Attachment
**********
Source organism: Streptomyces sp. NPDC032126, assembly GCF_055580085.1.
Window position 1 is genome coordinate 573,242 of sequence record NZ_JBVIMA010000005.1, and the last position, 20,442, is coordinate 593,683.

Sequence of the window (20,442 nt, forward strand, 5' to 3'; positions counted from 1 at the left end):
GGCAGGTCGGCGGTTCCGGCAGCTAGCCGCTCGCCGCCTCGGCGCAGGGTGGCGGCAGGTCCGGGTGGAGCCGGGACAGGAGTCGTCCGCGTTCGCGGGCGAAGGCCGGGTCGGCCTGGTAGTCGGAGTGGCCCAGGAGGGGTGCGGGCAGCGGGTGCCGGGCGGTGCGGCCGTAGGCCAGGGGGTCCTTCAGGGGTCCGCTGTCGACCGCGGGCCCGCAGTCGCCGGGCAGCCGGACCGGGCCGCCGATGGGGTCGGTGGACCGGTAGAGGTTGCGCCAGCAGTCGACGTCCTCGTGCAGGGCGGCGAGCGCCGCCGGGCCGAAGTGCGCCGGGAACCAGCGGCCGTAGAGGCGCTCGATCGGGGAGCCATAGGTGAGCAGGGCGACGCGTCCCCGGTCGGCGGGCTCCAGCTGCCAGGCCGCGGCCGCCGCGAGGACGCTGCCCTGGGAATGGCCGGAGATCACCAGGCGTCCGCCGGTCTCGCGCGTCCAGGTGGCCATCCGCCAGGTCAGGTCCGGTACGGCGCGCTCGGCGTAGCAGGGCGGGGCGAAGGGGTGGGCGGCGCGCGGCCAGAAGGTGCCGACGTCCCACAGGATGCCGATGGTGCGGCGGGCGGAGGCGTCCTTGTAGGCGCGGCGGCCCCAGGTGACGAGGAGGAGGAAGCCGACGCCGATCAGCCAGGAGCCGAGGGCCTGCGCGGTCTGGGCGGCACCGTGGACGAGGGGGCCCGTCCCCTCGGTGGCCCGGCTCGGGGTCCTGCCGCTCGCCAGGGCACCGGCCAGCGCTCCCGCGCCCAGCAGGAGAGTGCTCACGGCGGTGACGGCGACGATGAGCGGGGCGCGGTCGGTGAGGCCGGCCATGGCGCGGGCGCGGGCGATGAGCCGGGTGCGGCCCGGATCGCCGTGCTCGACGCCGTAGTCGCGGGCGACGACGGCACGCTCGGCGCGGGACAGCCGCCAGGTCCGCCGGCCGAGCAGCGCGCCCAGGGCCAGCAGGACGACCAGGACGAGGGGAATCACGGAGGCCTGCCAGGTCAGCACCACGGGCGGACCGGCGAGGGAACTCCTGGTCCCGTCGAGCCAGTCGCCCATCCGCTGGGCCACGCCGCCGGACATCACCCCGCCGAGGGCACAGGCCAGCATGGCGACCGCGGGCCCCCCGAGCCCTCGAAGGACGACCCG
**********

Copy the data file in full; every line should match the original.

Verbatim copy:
Source organism: Streptomyces sp. NPDC032126, assembly GCF_055580085.1.
Window position 1 is genome coordinate 573,242 of sequence record NZ_JBVIMA010000005.1, and the last position, 20,442, is coordinate 593,683.

Sequence of the window (20,442 nt, forward strand, 5' to 3'; positions counted from 1 at the left end):
GGCAGGTCGGCGGTTCCGGCAGCTAGCCGCTCGCCGCCTCGGCGCAGGGTGGCGGCAGGTCCGGGTGGAGCCGGGACAGGAGTCGTCCGCGTTCGCGGGCGAAGGCCGGGTCGGCCTGGTAGTCGGAGTGGCCCAGGAGGGGTGCGGGCAGCGGGTGCCGGGCGGTGCGGCCGTAGGCCAGGGGGTCCTTCAGGGGTCCGCTGTCGACCGCGGGCCCGCAGTCGCCGGGCAGCCGGACCGGGCCGCCGATGGGGTCGGTGGACCGGTAGAGGTTGCGCCAGCAGTCGACGTCCTCGTGCAGGGCGGCGAGCGCCGCCGGGCCGAAGTGCGCCGGGAACCAGCGGCCGTAGAGGCGCTCGATCGGGGAGCCATAGGTGAGCAGGGCGACGCGTCCCCGGTCGGCGGGCTCCAGCTGCCAGGCCGCGGCCGCCGCGAGGACGCTGCCCTGGGAATGGCCGGAGATCACCAGGCGTCCGCCGGTCTCGCGCGTCCAGGTGGCCATCCGCCAGGTCAGGTCCGGTACGGCGCGCTCGGCGTAGCAGGGCGGGGCGAAGGGGTGGGCGGCGCGCGGCCAGAAGGTGCCGACGTCCCACAGGATGCCGATGGTGCGGCGGGCGGAGGCGTCCTTGTAGGCGCGGCGGCCCCAGGTGACGAGGAGGAGGAAGCCGACGCCGATCAGCCAGGAGCCGAGGGCCTGCGCGGTCTGGGCGGCACCGTGGACGAGGGGGCCCGTCCCCTCGGTGGCCCGGCTCGGGGTCCTGCCGCTCGCCAGGGCACCGGCCAGCGCTCCCGCGCCCAGCAGGAGAGTGCTCACGGCGGTGACGGCGACGATGAGCGGGGCGCGGTCGGTGAGGCCGGCCATGGCGCGGGCGCGGGCGATGAGCCGGGTGCGGCCCGGATCGCCGTGCTCGACGCCGTAGTCGCGGGCGACGACGGCACGCTCGGCGCGGGACAGCCGCCAGGTCCGCCGGCCGAGCAGCGCGCCCAGGGCCAGCAGGACGACCAGGACGAGGGGAATCACGGAGGCCTGCCAGGTCAGCACCACGGGCGGACCGGCGAGGGAACTCCTGGTCCCGTCGAGCCAGTCGCCCATCCGCTGGGCCACGCCGCCGGACATCACCCCGCCGAGGGCACAGGCCAGCATGGCGACCGCGGGCCCCCCGAGCCCTCGAAGGACGACCCG